Financial Times writer Susannah Savage reported yesterday that, "The price of corn has tumbled to a three-year low as supplies from the US and Brazil surge while demand stagnates, helping…
Donnelle Eller reported on the front page of Sunday’s Des Moines Register that, “Drought, now [Iowa’s] longest in two decades, encompasses most of Iowa, a new U.S. Drought Monitor shows. Nearly three-fourths of the state is gripped in severe to exceptional drought, including large swaths of eastern Iowa.
“It’s dominating this year’s harvest and driving farmers to begin their harvest about a week early, U.S. Department of Agriculture data shows. And it’s driving concern about how much the extreme heat and dryness may cut yields — and potentially farm income ― with lower prices and higher production costs.”
“Offsetting concerns, the USDA projections show Iowa farmers’ yields and income should remain strong.”
Sunday’s article noted that, “Iowa growers are expected to harvest 2.52 billion bushels of corn and 572.5 million bushels of soybeans, both down 2% from last year, the USDA projects. The harvest would mean Iowa continues to be the nation’s largest corn grower and second-largest soybean producer after Illinois.”
30- Day Percent of Normal Precipitation pic.twitter.com/YGrJ9Ouq76— FarmPolicy (@FarmPolicy) September 25, 2023
Eller explained that, “Farmers will need better-than-expected harvests to compensate for other factors. With higher production costs and lower crop and livestock prices this year, Iowa farmers are expected to see income drop 23%, in line with projections for growers nationally, said Chad Hart, an Iowa State University economist.
“That’s down from a record high last year, according to new, inflation-adjusted USDA data. At $15.9 billion, Iowa’s 2022 farm income outpaced a record $12.8 billion set in 2011, another year when farmers struggled with drought, driving corn and soybean prices to new highs.
“Iowa farm income ‘won’t be a record, but it will still be quite strong,’ Hart said.”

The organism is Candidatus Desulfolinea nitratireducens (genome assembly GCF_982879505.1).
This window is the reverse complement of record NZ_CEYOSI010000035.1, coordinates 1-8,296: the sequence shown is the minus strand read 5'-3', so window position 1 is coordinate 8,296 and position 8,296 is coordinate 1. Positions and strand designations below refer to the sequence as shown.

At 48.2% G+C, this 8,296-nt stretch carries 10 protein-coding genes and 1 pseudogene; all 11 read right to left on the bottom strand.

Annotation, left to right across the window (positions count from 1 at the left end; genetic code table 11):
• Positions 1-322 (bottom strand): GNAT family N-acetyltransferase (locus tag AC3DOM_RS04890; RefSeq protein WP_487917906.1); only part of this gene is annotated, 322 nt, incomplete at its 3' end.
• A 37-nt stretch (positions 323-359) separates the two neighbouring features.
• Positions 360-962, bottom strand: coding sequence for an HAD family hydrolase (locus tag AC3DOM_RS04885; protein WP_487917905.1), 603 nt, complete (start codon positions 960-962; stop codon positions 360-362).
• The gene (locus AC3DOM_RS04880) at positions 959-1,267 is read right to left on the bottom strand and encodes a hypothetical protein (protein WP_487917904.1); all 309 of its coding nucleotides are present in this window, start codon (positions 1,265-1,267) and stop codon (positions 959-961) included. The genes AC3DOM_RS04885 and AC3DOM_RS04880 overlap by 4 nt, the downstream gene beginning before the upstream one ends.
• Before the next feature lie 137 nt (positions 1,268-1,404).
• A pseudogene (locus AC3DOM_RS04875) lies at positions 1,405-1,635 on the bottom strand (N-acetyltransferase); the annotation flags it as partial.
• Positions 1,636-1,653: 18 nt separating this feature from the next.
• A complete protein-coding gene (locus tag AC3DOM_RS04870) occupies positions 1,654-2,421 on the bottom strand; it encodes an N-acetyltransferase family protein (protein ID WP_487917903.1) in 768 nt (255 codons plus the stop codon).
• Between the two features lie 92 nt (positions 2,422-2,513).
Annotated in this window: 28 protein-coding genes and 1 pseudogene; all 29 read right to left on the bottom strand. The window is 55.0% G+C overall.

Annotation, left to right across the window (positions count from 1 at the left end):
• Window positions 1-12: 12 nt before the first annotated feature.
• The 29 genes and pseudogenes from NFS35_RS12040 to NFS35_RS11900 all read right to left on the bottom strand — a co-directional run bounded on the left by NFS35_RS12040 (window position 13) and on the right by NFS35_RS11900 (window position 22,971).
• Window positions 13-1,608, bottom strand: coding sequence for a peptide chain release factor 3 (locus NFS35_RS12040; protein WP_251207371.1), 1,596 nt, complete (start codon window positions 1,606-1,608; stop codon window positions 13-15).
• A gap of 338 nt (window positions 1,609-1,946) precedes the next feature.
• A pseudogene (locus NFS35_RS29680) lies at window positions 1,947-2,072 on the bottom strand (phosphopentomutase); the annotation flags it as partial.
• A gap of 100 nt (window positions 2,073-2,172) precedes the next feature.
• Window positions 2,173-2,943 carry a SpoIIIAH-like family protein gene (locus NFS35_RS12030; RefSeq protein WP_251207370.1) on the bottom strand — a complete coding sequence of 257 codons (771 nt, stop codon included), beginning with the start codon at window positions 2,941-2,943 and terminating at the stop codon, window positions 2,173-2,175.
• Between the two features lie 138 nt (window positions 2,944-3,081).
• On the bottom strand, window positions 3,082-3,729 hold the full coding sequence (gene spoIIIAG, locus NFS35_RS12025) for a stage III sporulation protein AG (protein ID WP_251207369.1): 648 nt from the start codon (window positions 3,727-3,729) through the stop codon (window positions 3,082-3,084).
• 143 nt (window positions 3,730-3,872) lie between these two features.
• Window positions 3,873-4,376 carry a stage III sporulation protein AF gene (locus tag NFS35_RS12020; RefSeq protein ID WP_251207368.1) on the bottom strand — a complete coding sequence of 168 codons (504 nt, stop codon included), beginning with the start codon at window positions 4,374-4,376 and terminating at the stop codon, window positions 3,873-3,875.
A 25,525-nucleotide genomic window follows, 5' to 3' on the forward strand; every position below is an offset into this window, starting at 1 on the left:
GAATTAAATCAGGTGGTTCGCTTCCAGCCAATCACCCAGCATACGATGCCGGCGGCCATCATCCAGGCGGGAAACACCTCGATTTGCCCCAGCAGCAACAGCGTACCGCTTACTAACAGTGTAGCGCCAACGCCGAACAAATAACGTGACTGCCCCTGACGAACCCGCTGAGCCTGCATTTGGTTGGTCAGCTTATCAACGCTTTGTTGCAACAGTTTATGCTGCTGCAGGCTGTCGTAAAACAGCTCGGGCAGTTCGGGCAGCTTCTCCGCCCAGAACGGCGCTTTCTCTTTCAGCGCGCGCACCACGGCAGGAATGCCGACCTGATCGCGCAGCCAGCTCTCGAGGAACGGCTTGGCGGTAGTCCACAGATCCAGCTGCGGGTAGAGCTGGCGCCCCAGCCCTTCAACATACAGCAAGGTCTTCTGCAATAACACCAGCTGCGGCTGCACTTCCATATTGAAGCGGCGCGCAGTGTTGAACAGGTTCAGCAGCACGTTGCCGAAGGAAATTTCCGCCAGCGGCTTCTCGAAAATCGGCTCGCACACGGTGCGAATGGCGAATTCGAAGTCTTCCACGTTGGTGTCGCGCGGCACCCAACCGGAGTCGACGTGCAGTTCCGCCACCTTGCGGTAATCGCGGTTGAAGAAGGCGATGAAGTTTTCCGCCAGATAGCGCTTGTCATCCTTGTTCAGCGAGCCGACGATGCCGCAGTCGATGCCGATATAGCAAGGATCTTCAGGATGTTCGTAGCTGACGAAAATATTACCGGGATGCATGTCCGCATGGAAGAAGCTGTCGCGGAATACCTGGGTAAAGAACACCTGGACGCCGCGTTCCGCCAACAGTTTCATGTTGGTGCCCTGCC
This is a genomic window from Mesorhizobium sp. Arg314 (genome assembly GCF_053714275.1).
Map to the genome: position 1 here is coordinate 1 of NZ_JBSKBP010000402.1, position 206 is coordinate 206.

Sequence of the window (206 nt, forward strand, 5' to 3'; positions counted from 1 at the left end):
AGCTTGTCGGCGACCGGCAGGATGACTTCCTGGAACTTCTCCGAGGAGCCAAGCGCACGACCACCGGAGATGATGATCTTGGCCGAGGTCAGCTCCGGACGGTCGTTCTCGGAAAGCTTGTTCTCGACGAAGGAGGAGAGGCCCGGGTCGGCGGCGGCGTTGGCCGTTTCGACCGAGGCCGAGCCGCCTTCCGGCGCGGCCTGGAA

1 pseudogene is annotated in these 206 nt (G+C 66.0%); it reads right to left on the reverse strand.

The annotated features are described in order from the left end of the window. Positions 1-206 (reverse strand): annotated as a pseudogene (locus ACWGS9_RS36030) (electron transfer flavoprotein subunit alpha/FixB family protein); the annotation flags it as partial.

The Register article added that, “The recent rain is a step in the right direction, [Dennis Todey, director of the Midwest Climate Hub in Ames] said, but ‘these are not drought busters. We need multiple rain events throughout the fall‘ to help replenish the soil as well as Iowa’s rivers, streams and groundwater.”
Meanwhile, DTN Managing Editor Anthony Greder reported yesterday that, “Despite some moderate to heavy rain that fell across the Western Corn Belt this past week, harvest progress for both corn and soybeans maintained a slight lead over the five-year averages nationwide, USDA NASS stated in its weekly Crop Progress report on Monday.”
“Corn harvest picked up speed slightly last week, moving ahead 6 percentage points compared to 4 points the previous week,” the article said; adding that: “NASS said 53% of the corn crop was rated good to excellent as of Sept. 24, up 2 percentage points from 51% last week and up from 52% a year ago.”
Greder pointed out that, “NASS estimated that 12% of the [soybean] crop had been harvested as of Sunday, up 7 points from the previous week.”
“USDA said 50% of the soybean crop was rated good to excellent, down 2 points from 52% the previous week and below 55% a year ago,” yesterday’s article said.
And Dow Jones writer Kirk Maltais reported yesterday that, “Inspections of soybeans and wheat exports are higher than reported last week, according to the latest weekly report from the Department of Agriculture.
“In its latest Grain Export Inspections report, the USDA said that soybean inspections totaled 481,638 metric tons for the week ended September 21, which is up from 429,772 tons reported in the previous week. Wheat inspections totaled 451,004 tons, up from 422,639 tons.
“Corn inspections, meanwhile, were slightly down from the previous week. Inspections were reported at 660,811 tons through September 21, which is slightly off from 676,323 tons previously.”
The article indicated that, “Total corn and soybean inspections are up from the previous year, the USDA reports – with corn inspections up nearly 16% from this time last year and soybean inspections up 6.5%. Wheat inspections are slightly down from last year, falling just over 28%.”